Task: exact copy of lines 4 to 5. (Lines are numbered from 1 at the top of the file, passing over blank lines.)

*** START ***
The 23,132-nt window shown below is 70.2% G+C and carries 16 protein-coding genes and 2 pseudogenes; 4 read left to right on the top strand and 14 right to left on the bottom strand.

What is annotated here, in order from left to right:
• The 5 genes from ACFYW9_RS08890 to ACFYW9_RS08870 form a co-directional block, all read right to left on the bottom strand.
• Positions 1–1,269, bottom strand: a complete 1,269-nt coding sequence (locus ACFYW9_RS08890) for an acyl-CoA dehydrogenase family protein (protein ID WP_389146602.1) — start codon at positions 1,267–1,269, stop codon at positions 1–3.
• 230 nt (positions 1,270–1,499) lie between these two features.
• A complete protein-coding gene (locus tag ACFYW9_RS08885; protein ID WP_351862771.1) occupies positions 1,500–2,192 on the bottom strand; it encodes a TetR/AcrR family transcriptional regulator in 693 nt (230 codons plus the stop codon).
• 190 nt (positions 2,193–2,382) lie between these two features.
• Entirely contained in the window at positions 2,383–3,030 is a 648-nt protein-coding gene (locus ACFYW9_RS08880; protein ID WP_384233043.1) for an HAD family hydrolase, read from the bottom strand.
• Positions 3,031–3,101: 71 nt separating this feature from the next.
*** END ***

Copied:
• Positions 1–1,269, bottom strand: a complete 1,269-nt coding sequence (locus ACFYW9_RS08890) for an acyl-CoA dehydrogenase family protein (protein ID WP_389146602.1) — start codon at positions 1,267–1,269, stop codon at positions 1–3.
• 230 nt (positions 1,270–1,499) lie between these two features.